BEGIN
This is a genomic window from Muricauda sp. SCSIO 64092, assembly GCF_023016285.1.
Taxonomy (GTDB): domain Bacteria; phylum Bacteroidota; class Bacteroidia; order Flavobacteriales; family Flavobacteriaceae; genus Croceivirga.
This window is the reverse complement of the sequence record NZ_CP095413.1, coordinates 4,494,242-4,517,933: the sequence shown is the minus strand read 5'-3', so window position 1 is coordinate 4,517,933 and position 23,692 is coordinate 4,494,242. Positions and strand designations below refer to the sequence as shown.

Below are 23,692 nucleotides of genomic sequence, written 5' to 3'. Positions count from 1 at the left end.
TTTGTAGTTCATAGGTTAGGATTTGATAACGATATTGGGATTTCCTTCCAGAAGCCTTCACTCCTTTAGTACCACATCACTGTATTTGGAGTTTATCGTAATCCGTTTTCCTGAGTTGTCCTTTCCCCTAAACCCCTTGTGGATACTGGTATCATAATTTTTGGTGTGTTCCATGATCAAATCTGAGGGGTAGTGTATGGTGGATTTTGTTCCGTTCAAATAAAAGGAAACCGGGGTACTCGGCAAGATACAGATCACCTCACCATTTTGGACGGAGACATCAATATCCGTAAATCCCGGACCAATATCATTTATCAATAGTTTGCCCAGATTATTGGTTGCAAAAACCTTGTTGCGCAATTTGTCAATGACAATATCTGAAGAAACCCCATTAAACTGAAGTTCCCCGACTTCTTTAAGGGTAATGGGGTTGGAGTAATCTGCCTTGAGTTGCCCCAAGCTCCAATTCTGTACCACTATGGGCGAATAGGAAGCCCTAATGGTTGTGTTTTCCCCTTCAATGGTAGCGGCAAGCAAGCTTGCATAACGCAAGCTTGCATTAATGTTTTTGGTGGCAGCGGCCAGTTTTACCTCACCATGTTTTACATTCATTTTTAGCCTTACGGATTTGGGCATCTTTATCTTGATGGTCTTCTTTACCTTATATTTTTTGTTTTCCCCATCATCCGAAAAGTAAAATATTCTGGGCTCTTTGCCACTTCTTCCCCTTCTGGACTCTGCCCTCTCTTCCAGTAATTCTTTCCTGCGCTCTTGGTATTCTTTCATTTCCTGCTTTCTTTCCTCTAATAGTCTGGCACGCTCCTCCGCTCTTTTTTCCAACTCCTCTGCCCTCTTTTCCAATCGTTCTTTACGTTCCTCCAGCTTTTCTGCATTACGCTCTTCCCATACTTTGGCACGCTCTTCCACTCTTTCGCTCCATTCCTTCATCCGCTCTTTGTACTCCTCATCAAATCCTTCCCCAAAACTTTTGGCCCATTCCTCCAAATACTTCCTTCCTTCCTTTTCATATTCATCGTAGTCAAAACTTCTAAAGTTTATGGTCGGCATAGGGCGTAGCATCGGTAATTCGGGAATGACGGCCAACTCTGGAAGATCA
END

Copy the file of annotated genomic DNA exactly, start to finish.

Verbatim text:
This is a genomic window from Muricauda sp. SCSIO 64092, assembly GCF_023016285.1.
Taxonomy (GTDB): domain Bacteria; phylum Bacteroidota; class Bacteroidia; order Flavobacteriales; family Flavobacteriaceae; genus Croceivirga.
This window is the reverse complement of the sequence record NZ_CP095413.1, coordinates 4,494,242-4,517,933: the sequence shown is the minus strand read 5'-3', so window position 1 is coordinate 4,517,933 and position 23,692 is coordinate 4,494,242. Positions and strand designations below refer to the sequence as shown.

Below are 23,692 nucleotides of genomic sequence, written 5' to 3'. Positions count from 1 at the left end.
TTTGTAGTTCATAGGTTAGGATTTGATAACGATATTGGGATTTCCTTCCAGAAGCCTTCACTCCTTTAGTACCACATCACTGTATTTGGAGTTTATCGTAATCCGTTTTCCTGAGTTGTCCTTTCCCCTAAACCCCTTGTGGATACTGGTATCATAATTTTTGGTGTGTTCCATGATCAAATCTGAGGGGTAGTGTATGGTGGATTTTGTTCCGTTCAAATAAAAGGAAACCGGGGTACTCGGCAAGATACAGATCACCTCACCATTTTGGACGGAGACATCAATATCCGTAAATCCCGGACCAATATCATTTATCAATAGTTTGCCCAGATTATTGGTTGCAAAAACCTTGTTGCGCAATTTGTCAATGACAATATCTGAAGAAACCCCATTAAACTGAAGTTCCCCGACTTCTTTAAGGGTAATGGGGTTGGAGTAATCTGCCTTGAGTTGCCCCAAGCTCCAATTCTGTACCACTATGGGCGAATAGGAAGCCCTAATGGTTGTGTTTTCCCCTTCAATGGTAGCGGCAAGCAAGCTTGCATAACGCAAGCTTGCATTAATGTTTTTGGTGGCAGCGGCCAGTTTTACCTCACCATGTTTTACATTCATTTTTAGCCTTACGGATTTGGGCATCTTTATCTTGATGGTCTTCTTTACCTTATATTTTTTGTTTTCCCCATCATCCGAAAAGTAAAATATTCTGGGCTCTTTGCCACTTCTTCCCCTTCTGGACTCTGCCCTCTCTTCCAGTAATTCTTTCCTGCGCTCTTGGTATTCTTTCATTTCCTGCTTTCTTTCCTCTAATAGTCTGGCACGCTCCTCCGCTCTTTTTTCCAACTCCTCTGCCCTCTTTTCCAATCGTTCTTTACGTTCCTCCAGCTTTTCTGCATTACGCTCTTCCCATACTTTGGCACGCTCTTCCACTCTTTCGCTCCATTCCTTCATCCGCTCTTTGTACTCCTCATCAAATCCTTCCCCAAAACTTTTGGCCCATTCCTCCAAATACTTCCTTCCTTCCTTTTCATATTCATCGTAGTCAAAACTTCTAAAGTTTATGGTCGGCATAGGGCGTAGCATCGGTAATTCGGGAATGACGGCCAACTCTGGAAGATCA